LA includes analyzing metadata, which are downloaded from video-sharing platforms and facilitates the evaluation of the acceptability, accessibility, and audience retention of VBLs. That is, the number of views reflects the acceptability of VBLs, and the number of likes/dislikes and shares reflects audience engagement. Likewise, av­er­age view dur­a­tion, av­er­age per­cent­age viewed, and final audience retention are indicators of audience retention (AR). Finally, it appears that the length of VBLs has a profound effect on AR, as shorter VBLs are associated with greater AR, and vice versa. The synchronous interaction with speaker should be considered in VBLs to enhance their effectiveness and improve the AR.

Keywords: Video Based Lectures, VBL, YouTube, Faculty Development; Medical Education

Introduction

Faculty development, or staff development, as it is often called, has become an increasingly important component of medical education. Staff development activities have been designed to improve teacher effectiveness at all levels of the educational continuum (e.g. undergraduate, postgraduate, and continuing medical education), and diverse programs have been offered to healthcare professionals in many settings. Faculty development (FD) refers to “that broad range of activities institutions use to renew or assist faculty in their many roles.”(Ullian & Stritter, 1997) That is, faculty development is a planned program to prepare institutions and faculty members for their academic roles and to improve an individual’s knowledge and skills in the areas of teaching, research, and administration. The goal of faculty development is to teach faculty members the skills relevant to their institutional setting and faculty position and to sustain both their current and future vitality.(Whitcomb, 2003)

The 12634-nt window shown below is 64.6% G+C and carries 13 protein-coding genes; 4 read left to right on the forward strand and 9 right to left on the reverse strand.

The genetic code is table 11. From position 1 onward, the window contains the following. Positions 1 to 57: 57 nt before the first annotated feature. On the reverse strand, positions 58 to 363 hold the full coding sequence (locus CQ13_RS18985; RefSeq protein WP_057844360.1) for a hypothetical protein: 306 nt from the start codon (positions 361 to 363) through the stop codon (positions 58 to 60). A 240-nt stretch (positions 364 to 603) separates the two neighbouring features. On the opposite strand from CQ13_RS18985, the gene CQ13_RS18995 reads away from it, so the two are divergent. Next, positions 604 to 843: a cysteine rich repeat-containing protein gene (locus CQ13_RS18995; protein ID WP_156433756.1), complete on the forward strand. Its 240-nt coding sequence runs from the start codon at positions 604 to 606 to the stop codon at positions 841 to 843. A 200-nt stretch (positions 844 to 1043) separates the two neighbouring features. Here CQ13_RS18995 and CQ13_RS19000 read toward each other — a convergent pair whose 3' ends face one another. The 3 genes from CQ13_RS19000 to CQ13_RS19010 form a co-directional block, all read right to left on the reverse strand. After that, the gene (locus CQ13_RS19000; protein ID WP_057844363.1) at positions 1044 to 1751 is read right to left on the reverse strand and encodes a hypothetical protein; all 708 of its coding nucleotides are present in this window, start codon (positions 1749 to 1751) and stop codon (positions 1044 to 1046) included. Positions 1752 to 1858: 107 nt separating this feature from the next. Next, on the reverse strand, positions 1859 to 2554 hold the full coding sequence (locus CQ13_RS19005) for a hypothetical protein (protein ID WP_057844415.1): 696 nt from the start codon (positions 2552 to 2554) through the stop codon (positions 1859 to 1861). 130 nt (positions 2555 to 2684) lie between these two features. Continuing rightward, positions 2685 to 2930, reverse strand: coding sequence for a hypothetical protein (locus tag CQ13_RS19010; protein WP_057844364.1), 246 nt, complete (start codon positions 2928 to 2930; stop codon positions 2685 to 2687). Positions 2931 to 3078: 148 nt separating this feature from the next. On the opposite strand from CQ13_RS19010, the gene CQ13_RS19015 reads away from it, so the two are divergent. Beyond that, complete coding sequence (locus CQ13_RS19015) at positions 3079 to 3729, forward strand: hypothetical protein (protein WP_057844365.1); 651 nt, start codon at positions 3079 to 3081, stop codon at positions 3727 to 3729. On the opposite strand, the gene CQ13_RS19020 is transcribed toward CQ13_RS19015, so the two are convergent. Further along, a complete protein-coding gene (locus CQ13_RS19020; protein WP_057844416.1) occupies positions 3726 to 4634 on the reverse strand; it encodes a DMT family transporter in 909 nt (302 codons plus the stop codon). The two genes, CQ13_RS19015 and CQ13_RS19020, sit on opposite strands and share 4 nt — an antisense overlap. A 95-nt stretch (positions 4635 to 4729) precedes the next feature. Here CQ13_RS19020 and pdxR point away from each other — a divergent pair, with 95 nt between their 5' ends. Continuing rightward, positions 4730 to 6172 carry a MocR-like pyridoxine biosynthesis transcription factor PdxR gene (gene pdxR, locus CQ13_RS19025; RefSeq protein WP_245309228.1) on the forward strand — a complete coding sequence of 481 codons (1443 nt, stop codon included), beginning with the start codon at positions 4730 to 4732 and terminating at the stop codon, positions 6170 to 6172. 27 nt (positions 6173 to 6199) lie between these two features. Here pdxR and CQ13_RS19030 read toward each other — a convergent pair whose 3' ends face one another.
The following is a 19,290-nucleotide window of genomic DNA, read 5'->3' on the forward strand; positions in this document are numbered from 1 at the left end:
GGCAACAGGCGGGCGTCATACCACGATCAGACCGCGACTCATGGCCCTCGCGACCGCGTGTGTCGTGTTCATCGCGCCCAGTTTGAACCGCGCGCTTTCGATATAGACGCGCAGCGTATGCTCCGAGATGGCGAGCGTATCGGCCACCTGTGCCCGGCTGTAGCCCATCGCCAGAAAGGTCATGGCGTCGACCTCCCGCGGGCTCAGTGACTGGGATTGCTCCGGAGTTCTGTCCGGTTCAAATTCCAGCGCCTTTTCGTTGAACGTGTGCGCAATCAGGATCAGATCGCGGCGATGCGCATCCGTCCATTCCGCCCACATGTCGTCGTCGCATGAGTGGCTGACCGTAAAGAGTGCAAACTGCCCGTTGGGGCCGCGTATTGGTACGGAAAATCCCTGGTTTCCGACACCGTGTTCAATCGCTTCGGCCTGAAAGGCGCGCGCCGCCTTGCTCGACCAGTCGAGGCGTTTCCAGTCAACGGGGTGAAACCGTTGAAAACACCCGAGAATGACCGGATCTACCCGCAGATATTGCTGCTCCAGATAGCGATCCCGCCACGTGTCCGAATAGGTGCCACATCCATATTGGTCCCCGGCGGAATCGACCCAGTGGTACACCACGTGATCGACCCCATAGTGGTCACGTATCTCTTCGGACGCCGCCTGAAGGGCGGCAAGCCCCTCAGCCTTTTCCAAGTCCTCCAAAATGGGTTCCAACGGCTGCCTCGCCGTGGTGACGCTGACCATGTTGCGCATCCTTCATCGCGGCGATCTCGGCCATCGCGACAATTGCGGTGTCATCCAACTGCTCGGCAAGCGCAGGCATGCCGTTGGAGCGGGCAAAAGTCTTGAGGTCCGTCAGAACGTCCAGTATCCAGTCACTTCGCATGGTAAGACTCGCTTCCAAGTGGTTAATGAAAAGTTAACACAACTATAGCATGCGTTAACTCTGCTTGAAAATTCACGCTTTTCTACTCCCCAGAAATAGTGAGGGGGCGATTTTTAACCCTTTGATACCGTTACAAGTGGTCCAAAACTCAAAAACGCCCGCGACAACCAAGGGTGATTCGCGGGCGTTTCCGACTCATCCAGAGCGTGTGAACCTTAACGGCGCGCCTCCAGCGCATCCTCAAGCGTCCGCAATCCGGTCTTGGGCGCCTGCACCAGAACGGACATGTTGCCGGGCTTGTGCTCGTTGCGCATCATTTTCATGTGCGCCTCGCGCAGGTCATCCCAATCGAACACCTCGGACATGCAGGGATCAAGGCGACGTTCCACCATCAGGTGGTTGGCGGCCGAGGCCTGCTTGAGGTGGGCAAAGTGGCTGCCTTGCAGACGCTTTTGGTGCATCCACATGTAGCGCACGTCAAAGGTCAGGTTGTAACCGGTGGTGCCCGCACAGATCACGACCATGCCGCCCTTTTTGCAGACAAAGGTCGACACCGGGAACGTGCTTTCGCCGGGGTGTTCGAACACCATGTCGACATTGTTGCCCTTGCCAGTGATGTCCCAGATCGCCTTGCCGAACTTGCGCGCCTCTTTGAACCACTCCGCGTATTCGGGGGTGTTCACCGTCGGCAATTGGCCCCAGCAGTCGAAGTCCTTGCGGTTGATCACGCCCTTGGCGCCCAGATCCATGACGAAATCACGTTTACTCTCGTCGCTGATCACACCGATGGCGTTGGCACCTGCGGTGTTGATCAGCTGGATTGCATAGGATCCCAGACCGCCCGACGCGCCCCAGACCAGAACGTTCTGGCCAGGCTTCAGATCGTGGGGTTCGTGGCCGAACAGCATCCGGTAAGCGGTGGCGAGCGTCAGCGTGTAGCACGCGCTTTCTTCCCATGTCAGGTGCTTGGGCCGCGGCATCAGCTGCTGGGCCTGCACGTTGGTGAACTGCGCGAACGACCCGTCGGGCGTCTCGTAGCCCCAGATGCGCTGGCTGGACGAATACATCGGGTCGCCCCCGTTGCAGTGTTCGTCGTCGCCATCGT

Faculty development efforts can adopt several formats: formal, structural styles, which classically involve seminars, face-to-face workshops, short courses, fellowships, and advanced training courses in health profession education (Steinert et al., 2016; Steinert et al., 2006). Despite their variety, these strategies can be restricted by logistical challenges (e.g., geographic location and scheduling),  and the workload of a very busy academic or clinical practice (Steinert et al., 2009). Innovative approaches designed to deal with these kinds of concerns and develop efficient faculty “communities of practice” can significantly enhance future faculty development efforts (Steinert et al., 2010). Online learning, with all of its modalities, represents one of these innovations (Gresh, Mena-Carrasco, Rauh, & Pfaff, 2017; Swift, 2014).